Rev. John Farmer’s ‘Reflections’ column


by Rev. John Howard Farmer

Visit the Irvington Baptist Church website

High in the Clouds

 On a May day decades ago, I found myself squinting through a driving snowstorm. I reached Interstate 64, tardy for my flight time in Richmond. It was a parking lot, a full plethora of cars and trucks sliding here and there. I did the only honorable thing. I went east on 64 to Lightfoot. Then I jogged over to old US 60 and pressed the pedal, (clock-driven) toward Richmond’s Byrd Field.

Barely in the terminal, I stood to read that my flight to Atlanta had been cancelled. Not to be outdone, I nudged my way through the hoard of angry flyers. They must have been ever so important, so busy. Me, I was on my way to meet Noah Zachery Donaldson. He was the newest grandchild (2/28/99). Lovely, beautiful, intelligent, strong, etc., are just a few descriptive words one might apply to master Noah. Well, he is mine.

I began this story up in the clouds. Let’s get back up there, shall we? When I finally got airborne and the captain announced our departure, I settled back in the cabin to ponder just how momentous these days are for me. In particular, I was challenged to inventory how many children God has given me to love. Most of them are teenagers, or older. They’ll always be children to me, even as they are now presenting grandkids (friends and family).

I thought how proud I am of my birth children and how I love the partners they have chosen. Sadly, I remember that some first choices did not always work out and some for whom I have great appreciation have passed from my circle of influence. That hurts. Ah, love torn away never heals. It was easy to balance my feelings so high in the air, so far above this earth from which I have drawn such love and nourishment.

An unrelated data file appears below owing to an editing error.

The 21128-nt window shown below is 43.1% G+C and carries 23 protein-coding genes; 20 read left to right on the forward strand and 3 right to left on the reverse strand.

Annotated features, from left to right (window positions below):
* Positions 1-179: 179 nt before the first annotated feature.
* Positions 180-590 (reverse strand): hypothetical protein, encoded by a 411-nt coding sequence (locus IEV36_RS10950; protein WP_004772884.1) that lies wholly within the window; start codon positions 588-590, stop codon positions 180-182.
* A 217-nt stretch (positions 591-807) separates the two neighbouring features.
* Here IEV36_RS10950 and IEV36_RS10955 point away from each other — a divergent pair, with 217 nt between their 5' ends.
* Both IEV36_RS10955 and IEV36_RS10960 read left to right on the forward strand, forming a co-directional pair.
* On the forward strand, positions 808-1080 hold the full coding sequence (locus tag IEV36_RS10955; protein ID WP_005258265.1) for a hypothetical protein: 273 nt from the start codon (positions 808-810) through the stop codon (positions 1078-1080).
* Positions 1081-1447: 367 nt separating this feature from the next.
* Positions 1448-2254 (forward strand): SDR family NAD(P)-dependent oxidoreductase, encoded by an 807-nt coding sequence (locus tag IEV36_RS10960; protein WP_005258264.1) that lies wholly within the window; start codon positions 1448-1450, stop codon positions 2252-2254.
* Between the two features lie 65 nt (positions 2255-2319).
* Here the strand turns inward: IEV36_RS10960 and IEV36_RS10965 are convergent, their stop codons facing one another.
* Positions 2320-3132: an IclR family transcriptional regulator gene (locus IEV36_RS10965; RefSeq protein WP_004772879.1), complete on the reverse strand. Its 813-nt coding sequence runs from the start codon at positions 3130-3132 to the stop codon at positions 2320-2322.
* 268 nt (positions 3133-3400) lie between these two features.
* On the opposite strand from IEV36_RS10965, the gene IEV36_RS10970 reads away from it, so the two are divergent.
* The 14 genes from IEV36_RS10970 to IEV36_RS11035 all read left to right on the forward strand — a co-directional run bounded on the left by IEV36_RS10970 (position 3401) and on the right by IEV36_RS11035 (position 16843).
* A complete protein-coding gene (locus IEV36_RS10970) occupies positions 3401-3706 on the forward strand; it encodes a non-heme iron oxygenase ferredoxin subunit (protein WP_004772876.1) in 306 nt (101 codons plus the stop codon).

Large in my heart was a cadet marching around, dashing in and out of classes at Fork Union Military Academy, Fluvanna. Given my flight pattern of Richmond-Cincinnati, I even imagined I might be flying directly overhead. Somehow it warmed me.

Well, flight transferred again and before I realized it I was on Nashville, Tenn, soil, bouncing toward a rental car. A quick rest stop and I was on my way west and that new grandson.

God had also given me a family of four to whom I am paternalistically responsible. They couldn’t be more loved if they had been my birth-children. Between counting new toes and patting the kids I would get to have a boys night-out with the Dodd clan. Feet on the ground and cars rushing by, I felt so loved as to be still up in the clouds. It was grand visit, not even marred by the difficulty of coming and going in bad weather and having to be routed north into enemy territory, just to mature the journey.

Returning home Thursday, I did a quick catch-up of things Irvington. My journey wasn’t over. I had another trip planned. It was a trip holy. It was time to motor to Fork Union Military Academy. There was a young cadet, who boarded there, for whom I had had a 10-year love affair. He is such a special guy that I may just be marrying his mom to get my hands on him. In all my ministry, there has not been any other child who has brought such joy into this pastor’s heart. My kids already knew this. Wow, he made us proud! The lad was on dean’s list for four years and was Band Company commander, to name just a few accomplishments.  He was a far better student than I, during my time at FUMA in the 1950s!

We checked out and headed for the closest McDonald’s—mind you he was a 15-year-old with a bottomless stomach. He needed food. As Rob drew his chair to the table, he instinctively placed his hand palm-up on the table. He doesn’t mind praying for food. He knew that he’s not going to eat with me unless we did. He knows I was going to hold hands. In that restaurant, populated by half the home-traveling cadet corps, it was our natural thing to do. Man, was I back up in the clouds.

That following Sunday I was on my way to church, to baptize that cadet. His mom had invited the world and secured food sufficient for the event, the day. I was joined by faculty from FUMA to participate in the worship experience. This preacher was flying low. I’d hoped not to embarrass him (us) by hugging or kissing him in public.

The two lads, now from Weems, of that former cadet, their Grandma and I are off this week on a jaunt to the Blue Ridge mountains.

My heart is still up in the clouds 19 years later. Thanks be to God.



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